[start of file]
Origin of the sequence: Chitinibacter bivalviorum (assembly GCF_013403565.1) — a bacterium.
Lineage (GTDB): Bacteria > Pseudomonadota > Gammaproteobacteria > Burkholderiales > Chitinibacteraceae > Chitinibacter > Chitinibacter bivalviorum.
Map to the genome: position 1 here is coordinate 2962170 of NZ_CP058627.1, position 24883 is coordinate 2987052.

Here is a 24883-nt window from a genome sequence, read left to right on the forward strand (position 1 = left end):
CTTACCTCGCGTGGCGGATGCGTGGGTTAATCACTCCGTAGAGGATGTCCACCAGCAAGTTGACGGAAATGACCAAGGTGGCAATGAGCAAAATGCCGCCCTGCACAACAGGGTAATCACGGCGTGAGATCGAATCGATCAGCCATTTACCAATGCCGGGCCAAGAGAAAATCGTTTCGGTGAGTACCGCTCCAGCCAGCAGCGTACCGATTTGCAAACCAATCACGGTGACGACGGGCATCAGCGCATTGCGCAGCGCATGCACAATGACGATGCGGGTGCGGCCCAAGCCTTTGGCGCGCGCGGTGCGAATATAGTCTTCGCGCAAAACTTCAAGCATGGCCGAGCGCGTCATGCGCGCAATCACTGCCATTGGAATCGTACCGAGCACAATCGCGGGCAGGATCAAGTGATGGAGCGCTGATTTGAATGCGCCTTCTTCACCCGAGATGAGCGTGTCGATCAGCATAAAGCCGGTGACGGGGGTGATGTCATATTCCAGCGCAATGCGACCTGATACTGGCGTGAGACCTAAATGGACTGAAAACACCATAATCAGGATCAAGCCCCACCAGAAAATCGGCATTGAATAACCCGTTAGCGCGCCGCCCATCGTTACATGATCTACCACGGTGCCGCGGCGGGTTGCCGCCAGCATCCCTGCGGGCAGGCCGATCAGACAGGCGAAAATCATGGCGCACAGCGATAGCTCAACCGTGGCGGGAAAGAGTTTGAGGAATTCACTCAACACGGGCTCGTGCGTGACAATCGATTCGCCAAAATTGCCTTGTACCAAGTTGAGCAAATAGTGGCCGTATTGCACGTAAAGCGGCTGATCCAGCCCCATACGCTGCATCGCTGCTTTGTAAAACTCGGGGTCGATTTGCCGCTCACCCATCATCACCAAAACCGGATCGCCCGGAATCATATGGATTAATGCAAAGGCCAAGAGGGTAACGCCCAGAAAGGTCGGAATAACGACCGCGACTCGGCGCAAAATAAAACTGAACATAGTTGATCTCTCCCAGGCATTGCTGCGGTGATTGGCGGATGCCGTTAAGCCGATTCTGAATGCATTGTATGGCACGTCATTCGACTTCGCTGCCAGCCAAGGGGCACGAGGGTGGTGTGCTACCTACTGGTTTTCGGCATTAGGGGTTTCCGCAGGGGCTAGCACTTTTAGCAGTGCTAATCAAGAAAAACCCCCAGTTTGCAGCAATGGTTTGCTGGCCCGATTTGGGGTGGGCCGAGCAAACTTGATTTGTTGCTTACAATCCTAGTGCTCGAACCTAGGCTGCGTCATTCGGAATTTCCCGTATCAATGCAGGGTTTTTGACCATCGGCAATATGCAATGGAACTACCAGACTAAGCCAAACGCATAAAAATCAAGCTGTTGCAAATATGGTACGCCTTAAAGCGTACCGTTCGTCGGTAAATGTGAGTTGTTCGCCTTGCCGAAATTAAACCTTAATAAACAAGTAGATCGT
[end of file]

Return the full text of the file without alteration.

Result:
Origin of the sequence: Chitinibacter bivalviorum (assembly GCF_013403565.1) — a bacterium.
Lineage (GTDB): Bacteria > Pseudomonadota > Gammaproteobacteria > Burkholderiales > Chitinibacteraceae > Chitinibacter > Chitinibacter bivalviorum.
Map to the genome: position 1 here is coordinate 2962170 of NZ_CP058627.1, position 24883 is coordinate 2987052.

Here is a 24883-nt window from a genome sequence, read left to right on the forward strand (position 1 = left end):
CTTACCTCGCGTGGCGGATGCGTGGGTTAATCACTCCGTAGAGGATGTCCACCAGCAAGTTGACGGAAATGACCAAGGTGGCAATGAGCAAAATGCCGCCCTGCACAACAGGGTAATCACGGCGTGAGATCGAATCGATCAGCCATTTACCAATGCCGGGCCAAGAGAAAATCGTTTCGGTGAGTACCGCTCCAGCCAGCAGCGTACCGATTTGCAAACCAATCACGGTGACGACGGGCATCAGCGCATTGCGCAGCGCATGCACAATGACGATGCGGGTGCGGCCCAAGCCTTTGGCGCGCGCGGTGCGAATATAGTCTTCGCGCAAAACTTCAAGCATGGCCGAGCGCGTCATGCGCGCAATCACTGCCATTGGAATCGTACCGAGCACAATCGCGGGCAGGATCAAGTGATGGAGCGCTGATTTGAATGCGCCTTCTTCACCCGAGATGAGCGTGTCGATCAGCATAAAGCCGGTGACGGGGGTGATGTCATATTCCAGCGCAATGCGACCTGATACTGGCGTGAGACCTAAATGGACTGAAAACACCATAATCAGGATCAAGCCCCACCAGAAAATCGGCATTGAATAACCCGTTAGCGCGCCGCCCATCGTTACATGATCTACCACGGTGCCGCGGCGGGTTGCCGCCAGCATCCCTGCGGGCAGGCCGATCAGACAGGCGAAAATCATGGCGCACAGCGATAGCTCAACCGTGGCGGGAAAGAGTTTGAGGAATTCACTCAACACGGGCTCGTGCGTGACAATCGATTCGCCAAAATTGCCTTGTACCAAGTTGAGCAAATAGTGGCCGTATTGCACGTAAAGCGGCTGATCCAGCCCCATACGCTGCATCGCTGCTTTGTAAAACTCGGGGTCGATTTGCCGCTCACCCATCATCACCAAAACCGGATCGCCCGGAATCATATGGATTAATGCAAAGGCCAAGAGGGTAACGCCCAGAAAGGTCGGAATAACGACCGCGACTCGGCGCAAAATAAAACTGAACATAGTTGATCTCTCCCAGGCATTGCTGCGGTGATTGGCGGATGCCGTTAAGCCGATTCTGAATGCATTGTATGGCACGTCATTCGACTTCGCTGCCAGCCAAGGGGCACGAGGGTGGTGTGCTACCTACTGGTTTTCGGCATTAGGGGTTTCCGCAGGGGCTAGCACTTTTAGCAGTGCTAATCAAGAAAAACCCCCAGTTTGCAGCAATGGTTTGCTGGCCCGATTTGGGGTGGGCCGAGCAAACTTGATTTGTTGCTTACAATCCTAGTGCTCGAACCTAGGCTGCGTCATTCGGAATTTCCCGTATCAATGCAGGGTTTTTGACCATCGGCAATATGCAATGGAACTACCAGACTAAGCCAAACGCATAAAAATCAAGCTGTTGCAAATATGGTACGCCTTAAAGCGTACCGTTCGTCGGTAAATGTGAGTTGTTCGCCTTGCCGAAATTAAACCTTAATAAACAAGTAGATCGT